16.5 million
population
38 percent
of the rural population lives below the poverty line
62 percent
of children under1 suffer from anaemia

What the World Food Programme is doing in Ecuador

  • Food assistance

    WFP provides cash-based assistance to refugees, displaced persons, migrants, returnees and other vulnerable Ecuadorians to purchase fresh and nutritious products in local markets associated with WFP. Targeted populations receive nutrition education and trainings to improve their livelihoods.

  • Nutrition

    WFP provides locally-produced nutritious foods and increases the nutritional component in hunger programs through constant induction, training and guidance to partners - including implementing partners - as part of a strategy to prevent malnutrition, enhance food security and raise awareness of the impacts of climate change with a gender perspective.

  • Support for smallholder farmers

    WFP works to connect smallholder farmers to national and local markets and procurement systems linked to social protection schemes, so that they can provide fresh, nutritious food for WFP´s programmes such as the school meals initiative. Farmers’ organizations receive technical assistance and capacity building. As women farmers, especially indigenous ones, face particular challenges, WFP prioritizes organizations with a majority of women members, and with women in leadership positions.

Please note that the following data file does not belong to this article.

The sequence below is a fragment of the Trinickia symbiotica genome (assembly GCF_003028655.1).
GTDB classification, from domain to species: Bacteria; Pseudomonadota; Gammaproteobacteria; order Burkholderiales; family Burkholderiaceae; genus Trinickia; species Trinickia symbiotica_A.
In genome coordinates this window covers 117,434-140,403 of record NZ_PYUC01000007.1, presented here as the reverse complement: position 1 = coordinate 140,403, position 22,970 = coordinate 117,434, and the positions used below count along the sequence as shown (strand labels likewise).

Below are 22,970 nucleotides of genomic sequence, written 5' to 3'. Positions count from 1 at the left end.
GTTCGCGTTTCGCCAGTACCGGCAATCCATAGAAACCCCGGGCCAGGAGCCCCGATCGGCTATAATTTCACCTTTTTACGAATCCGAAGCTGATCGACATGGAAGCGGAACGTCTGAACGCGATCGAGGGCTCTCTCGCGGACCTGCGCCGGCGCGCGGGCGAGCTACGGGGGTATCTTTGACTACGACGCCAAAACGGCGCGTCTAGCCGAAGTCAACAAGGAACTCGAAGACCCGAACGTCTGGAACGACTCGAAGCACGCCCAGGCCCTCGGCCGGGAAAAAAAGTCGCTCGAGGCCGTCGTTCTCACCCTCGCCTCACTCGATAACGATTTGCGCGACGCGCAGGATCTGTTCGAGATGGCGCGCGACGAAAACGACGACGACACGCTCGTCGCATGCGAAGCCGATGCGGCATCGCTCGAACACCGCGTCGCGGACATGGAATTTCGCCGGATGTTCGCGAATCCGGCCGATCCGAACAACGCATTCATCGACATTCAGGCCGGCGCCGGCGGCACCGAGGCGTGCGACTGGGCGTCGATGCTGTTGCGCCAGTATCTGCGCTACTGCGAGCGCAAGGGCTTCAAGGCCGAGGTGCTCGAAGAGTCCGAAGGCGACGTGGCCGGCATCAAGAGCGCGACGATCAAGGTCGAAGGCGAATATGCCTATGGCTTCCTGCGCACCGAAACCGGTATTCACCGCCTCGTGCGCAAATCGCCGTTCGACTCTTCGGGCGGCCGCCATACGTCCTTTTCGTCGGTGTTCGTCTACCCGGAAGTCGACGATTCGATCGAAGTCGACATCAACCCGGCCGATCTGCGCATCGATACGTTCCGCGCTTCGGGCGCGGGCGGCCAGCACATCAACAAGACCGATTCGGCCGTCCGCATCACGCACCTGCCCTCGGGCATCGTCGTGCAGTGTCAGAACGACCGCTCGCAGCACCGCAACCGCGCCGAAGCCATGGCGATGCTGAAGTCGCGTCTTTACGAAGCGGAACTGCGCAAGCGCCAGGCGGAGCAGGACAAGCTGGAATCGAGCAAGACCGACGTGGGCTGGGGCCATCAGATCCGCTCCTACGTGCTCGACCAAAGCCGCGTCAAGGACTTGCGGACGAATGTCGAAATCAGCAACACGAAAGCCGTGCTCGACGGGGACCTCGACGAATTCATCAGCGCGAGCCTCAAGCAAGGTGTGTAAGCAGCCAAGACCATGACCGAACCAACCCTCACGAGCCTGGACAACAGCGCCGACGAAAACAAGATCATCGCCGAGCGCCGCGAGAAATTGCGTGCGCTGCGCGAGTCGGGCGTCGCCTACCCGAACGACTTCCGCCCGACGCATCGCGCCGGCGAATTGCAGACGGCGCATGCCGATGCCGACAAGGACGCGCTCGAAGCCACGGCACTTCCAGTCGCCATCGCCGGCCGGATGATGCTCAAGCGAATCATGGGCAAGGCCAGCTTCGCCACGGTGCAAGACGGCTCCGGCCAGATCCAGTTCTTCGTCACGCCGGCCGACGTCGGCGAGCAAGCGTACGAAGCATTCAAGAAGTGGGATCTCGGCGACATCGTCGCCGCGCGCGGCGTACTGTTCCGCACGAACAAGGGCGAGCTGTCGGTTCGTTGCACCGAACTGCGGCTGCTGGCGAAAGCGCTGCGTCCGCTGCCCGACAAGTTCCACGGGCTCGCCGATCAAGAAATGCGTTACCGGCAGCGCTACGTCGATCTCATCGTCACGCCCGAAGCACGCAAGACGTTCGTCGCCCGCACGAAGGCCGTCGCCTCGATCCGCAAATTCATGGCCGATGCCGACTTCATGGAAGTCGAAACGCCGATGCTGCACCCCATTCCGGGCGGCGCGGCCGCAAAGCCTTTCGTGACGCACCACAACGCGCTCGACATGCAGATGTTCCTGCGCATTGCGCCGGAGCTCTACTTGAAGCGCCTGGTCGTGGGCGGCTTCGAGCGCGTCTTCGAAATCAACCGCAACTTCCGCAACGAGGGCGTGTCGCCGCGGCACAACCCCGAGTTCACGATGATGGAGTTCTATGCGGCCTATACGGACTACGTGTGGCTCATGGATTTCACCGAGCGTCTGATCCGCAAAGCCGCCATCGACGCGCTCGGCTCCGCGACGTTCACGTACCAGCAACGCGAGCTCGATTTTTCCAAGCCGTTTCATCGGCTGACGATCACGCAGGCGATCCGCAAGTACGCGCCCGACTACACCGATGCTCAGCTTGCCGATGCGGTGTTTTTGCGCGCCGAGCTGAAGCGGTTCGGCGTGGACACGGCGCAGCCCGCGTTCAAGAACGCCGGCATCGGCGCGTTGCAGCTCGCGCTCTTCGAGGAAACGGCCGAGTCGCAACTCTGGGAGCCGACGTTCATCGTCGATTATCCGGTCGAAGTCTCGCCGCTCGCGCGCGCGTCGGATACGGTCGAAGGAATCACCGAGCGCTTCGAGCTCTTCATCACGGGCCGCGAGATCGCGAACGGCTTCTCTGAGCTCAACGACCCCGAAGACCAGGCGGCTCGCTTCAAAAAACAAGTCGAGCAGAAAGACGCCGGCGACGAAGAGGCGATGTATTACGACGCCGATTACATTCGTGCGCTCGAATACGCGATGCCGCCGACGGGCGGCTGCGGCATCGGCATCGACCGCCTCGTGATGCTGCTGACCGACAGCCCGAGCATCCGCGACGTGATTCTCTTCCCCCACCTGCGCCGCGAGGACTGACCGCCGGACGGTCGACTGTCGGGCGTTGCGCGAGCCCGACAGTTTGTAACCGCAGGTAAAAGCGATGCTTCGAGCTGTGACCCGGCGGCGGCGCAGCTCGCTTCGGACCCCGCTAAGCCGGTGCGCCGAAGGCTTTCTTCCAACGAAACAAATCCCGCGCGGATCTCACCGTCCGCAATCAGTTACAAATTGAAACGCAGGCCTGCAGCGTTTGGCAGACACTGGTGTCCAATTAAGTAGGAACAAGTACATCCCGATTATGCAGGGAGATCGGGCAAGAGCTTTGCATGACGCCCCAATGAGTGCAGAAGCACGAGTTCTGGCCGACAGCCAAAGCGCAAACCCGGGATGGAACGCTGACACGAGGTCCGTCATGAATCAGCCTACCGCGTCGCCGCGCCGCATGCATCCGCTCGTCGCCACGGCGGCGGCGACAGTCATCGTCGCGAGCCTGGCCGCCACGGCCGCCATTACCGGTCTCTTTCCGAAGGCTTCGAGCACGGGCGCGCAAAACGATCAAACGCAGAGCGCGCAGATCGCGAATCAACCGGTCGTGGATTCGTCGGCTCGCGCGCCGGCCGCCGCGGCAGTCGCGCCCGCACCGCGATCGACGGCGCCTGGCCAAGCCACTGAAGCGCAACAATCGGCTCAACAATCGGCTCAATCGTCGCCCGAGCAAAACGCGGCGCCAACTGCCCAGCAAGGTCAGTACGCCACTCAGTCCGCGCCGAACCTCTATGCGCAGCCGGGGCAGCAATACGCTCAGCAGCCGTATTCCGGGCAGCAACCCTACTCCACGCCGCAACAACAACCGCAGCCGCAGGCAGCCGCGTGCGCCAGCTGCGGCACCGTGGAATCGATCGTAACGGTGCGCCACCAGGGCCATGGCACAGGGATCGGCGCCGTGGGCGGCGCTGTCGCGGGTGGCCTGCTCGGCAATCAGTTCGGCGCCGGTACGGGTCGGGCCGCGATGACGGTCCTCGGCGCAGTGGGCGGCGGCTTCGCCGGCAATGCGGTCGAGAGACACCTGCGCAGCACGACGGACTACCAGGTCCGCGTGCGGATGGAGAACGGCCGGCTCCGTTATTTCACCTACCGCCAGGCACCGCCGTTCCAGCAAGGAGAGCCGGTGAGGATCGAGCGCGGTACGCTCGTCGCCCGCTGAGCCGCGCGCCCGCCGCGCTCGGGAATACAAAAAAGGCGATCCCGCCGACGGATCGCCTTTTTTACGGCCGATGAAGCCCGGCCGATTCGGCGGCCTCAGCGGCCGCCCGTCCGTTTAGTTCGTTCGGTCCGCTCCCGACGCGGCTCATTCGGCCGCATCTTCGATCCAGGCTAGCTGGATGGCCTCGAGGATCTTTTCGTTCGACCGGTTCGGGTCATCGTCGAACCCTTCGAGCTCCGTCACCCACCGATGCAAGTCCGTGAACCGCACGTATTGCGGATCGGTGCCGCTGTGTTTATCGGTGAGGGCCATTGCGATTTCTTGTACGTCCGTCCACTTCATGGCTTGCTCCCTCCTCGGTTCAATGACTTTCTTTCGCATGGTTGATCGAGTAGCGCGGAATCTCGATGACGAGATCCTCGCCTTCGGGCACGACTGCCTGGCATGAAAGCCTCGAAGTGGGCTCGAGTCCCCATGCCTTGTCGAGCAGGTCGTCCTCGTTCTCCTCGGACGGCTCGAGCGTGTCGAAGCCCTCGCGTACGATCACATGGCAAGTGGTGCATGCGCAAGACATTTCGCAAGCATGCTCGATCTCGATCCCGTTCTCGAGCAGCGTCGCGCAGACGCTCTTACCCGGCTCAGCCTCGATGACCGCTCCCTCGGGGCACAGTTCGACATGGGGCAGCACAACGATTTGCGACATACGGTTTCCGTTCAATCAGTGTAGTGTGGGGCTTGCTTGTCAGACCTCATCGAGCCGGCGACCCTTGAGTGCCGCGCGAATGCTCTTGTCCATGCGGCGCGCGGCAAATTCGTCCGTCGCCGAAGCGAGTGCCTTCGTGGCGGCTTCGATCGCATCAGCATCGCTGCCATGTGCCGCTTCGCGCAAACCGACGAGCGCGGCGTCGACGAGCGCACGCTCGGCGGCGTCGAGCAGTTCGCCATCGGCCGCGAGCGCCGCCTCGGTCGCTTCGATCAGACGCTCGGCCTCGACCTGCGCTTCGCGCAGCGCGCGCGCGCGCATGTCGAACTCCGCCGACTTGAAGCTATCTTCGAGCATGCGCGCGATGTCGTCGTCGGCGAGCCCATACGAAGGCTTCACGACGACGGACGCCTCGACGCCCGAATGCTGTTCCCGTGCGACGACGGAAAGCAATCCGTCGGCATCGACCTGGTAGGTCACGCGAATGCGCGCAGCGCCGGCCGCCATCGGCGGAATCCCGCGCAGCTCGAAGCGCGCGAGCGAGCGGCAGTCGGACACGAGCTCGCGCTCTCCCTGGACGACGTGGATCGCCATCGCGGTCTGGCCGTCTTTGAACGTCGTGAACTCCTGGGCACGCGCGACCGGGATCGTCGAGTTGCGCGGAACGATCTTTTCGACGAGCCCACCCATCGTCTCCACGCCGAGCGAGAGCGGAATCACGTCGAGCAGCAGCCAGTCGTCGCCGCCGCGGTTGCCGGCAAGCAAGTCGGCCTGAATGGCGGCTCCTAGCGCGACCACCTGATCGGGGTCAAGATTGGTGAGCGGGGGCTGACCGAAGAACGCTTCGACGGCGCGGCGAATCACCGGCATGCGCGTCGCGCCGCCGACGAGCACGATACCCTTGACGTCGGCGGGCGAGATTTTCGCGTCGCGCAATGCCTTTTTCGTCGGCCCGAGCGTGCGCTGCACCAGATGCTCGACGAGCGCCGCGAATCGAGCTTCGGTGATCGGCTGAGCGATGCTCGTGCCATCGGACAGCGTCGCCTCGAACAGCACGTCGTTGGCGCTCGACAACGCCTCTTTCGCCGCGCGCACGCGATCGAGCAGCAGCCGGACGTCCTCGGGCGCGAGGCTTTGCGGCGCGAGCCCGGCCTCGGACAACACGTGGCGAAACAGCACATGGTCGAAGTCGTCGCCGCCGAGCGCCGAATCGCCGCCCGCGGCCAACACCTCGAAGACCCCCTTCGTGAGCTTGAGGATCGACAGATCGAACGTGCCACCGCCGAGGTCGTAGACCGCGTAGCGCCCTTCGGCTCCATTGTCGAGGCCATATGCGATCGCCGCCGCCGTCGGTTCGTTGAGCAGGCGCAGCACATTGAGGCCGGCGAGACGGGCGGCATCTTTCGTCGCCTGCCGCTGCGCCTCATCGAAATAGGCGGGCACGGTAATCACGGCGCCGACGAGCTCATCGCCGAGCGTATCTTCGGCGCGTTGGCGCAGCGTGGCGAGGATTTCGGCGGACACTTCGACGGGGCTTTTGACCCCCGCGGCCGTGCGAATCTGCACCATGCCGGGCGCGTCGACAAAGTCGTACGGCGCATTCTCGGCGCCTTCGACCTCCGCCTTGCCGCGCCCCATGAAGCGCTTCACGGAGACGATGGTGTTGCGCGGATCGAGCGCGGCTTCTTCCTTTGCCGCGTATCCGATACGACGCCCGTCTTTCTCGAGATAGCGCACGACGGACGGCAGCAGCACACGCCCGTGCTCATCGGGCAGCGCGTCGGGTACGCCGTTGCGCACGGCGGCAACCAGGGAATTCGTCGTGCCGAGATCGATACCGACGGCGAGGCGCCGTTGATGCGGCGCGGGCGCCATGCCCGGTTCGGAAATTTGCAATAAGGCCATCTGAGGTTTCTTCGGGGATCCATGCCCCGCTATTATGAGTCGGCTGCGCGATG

• Sustainable food systems

    WFP is working with the Government to develop and strengthen systems for early warning, emergency preparedness and response. WFP also works with the Government to enhance the capacities of national and local institutions, vulnerable communities and individuals, to respond and adapt to the adverse effects of climate change. Adaptation activities are accompanied by nutritional and technical trainings.

  • Capacity strengthening

    WFP provides advice and support to national and local institutions, including to social protection systems, in order to reduce food insecurity and malnutrition by 2021. This includes promoting and disseminating studies, research and assessments to improve the implementation of programmes linked to food security and nutrition, and to encourage the sharing of experiences and best practices through South-South cooperation.

Partners and donors

Achieving Zero Hunger is the work of many. Our work in Ecuador is made possible by the support and collaboration of our partners and donors, including:

Contacts

Quito

Edificio Naciones Unidas 6to piso Avenida Amazonas 2889 y la Granja, Quito, Ecuador

Phone: +593 2 2 460-330 Ext. 1608-1606

Fax: +593 2 2461971

For media inquiries

WFP.Quito@wfp.org